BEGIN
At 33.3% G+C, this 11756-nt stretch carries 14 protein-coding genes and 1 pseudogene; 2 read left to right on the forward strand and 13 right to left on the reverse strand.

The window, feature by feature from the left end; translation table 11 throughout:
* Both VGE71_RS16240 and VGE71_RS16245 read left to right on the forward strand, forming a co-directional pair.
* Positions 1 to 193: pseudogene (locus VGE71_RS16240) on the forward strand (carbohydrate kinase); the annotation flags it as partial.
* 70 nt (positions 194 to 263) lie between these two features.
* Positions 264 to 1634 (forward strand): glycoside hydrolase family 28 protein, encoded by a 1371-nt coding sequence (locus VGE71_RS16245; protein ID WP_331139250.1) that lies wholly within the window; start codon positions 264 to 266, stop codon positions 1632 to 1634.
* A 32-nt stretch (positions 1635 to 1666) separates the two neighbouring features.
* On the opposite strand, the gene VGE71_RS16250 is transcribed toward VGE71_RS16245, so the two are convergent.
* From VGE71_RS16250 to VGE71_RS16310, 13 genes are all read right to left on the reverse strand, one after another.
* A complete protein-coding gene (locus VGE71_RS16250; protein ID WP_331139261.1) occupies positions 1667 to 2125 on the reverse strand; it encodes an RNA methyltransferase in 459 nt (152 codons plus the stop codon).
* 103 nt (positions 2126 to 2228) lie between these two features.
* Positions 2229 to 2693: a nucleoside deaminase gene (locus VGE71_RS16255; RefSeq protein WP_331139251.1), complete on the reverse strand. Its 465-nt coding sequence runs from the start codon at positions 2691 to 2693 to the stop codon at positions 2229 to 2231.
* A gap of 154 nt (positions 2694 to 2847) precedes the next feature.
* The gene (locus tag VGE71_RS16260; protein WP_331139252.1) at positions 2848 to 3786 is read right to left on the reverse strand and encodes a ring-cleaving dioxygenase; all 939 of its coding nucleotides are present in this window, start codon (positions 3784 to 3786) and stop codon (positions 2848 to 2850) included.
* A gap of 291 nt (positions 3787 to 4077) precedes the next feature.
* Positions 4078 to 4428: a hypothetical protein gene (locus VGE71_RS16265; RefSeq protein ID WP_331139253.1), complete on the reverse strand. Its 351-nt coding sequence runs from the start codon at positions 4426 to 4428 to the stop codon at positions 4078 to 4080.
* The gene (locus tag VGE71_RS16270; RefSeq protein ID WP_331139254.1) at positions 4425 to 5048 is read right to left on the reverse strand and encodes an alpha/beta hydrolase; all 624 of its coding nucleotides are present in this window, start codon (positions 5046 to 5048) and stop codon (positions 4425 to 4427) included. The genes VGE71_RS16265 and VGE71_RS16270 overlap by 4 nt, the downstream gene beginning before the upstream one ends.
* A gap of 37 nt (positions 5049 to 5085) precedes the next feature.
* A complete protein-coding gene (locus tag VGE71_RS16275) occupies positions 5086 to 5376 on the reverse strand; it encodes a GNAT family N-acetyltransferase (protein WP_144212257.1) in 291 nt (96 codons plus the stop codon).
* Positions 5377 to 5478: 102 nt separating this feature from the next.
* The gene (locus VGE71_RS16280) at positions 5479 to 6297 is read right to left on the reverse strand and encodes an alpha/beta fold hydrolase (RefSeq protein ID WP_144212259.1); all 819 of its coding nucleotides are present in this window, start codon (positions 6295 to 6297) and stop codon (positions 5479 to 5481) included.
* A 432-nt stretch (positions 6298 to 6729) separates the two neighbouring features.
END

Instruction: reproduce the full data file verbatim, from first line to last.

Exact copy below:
At 33.3% G+C, this 11756-nt stretch carries 14 protein-coding genes and 1 pseudogene; 2 read left to right on the forward strand and 13 right to left on the reverse strand.

The window, feature by feature from the left end; translation table 11 throughout:
* Both VGE71_RS16240 and VGE71_RS16245 read left to right on the forward strand, forming a co-directional pair.
* Positions 1 to 193: pseudogene (locus VGE71_RS16240) on the forward strand (carbohydrate kinase); the annotation flags it as partial.
* 70 nt (positions 194 to 263) lie between these two features.
* Positions 264 to 1634 (forward strand): glycoside hydrolase family 28 protein, encoded by a 1371-nt coding sequence (locus VGE71_RS16245; protein ID WP_331139250.1) that lies wholly within the window; start codon positions 264 to 266, stop codon positions 1632 to 1634.
* A 32-nt stretch (positions 1635 to 1666) separates the two neighbouring features.
* On the opposite strand, the gene VGE71_RS16250 is transcribed toward VGE71_RS16245, so the two are convergent.
* From VGE71_RS16250 to VGE71_RS16310, 13 genes are all read right to left on the reverse strand, one after another.
* A complete protein-coding gene (locus VGE71_RS16250; protein ID WP_331139261.1) occupies positions 1667 to 2125 on the reverse strand; it encodes an RNA methyltransferase in 459 nt (152 codons plus the stop codon).
* 103 nt (positions 2126 to 2228) lie between these two features.
* Positions 2229 to 2693: a nucleoside deaminase gene (locus VGE71_RS16255; RefSeq protein WP_331139251.1), complete on the reverse strand. Its 465-nt coding sequence runs from the start codon at positions 2691 to 2693 to the stop codon at positions 2229 to 2231.
* A gap of 154 nt (positions 2694 to 2847) precedes the next feature.
* The gene (locus tag VGE71_RS16260; protein WP_331139252.1) at positions 2848 to 3786 is read right to left on the reverse strand and encodes a ring-cleaving dioxygenase; all 939 of its coding nucleotides are present in this window, start codon (positions 3784 to 3786) and stop codon (positions 2848 to 2850) included.
* A gap of 291 nt (positions 3787 to 4077) precedes the next feature.
* Positions 4078 to 4428: a hypothetical protein gene (locus VGE71_RS16265; RefSeq protein ID WP_331139253.1), complete on the reverse strand. Its 351-nt coding sequence runs from the start codon at positions 4426 to 4428 to the stop codon at positions 4078 to 4080.
* The gene (locus tag VGE71_RS16270; RefSeq protein ID WP_331139254.1) at positions 4425 to 5048 is read right to left on the reverse strand and encodes an alpha/beta hydrolase; all 624 of its coding nucleotides are present in this window, start codon (positions 5046 to 5048) and stop codon (positions 4425 to 4427) included. The genes VGE71_RS16265 and VGE71_RS16270 overlap by 4 nt, the downstream gene beginning before the upstream one ends.
* A gap of 37 nt (positions 5049 to 5085) precedes the next feature.
* A complete protein-coding gene (locus tag VGE71_RS16275) occupies positions 5086 to 5376 on the reverse strand; it encodes a GNAT family N-acetyltransferase (protein WP_144212257.1) in 291 nt (96 codons plus the stop codon).
* Positions 5377 to 5478: 102 nt separating this feature from the next.
* The gene (locus VGE71_RS16280) at positions 5479 to 6297 is read right to left on the reverse strand and encodes an alpha/beta fold hydrolase (RefSeq protein ID WP_144212259.1); all 819 of its coding nucleotides are present in this window, start codon (positions 6295 to 6297) and stop codon (positions 5479 to 5481) included.
* A 432-nt stretch (positions 6298 to 6729) separates the two neighbouring features.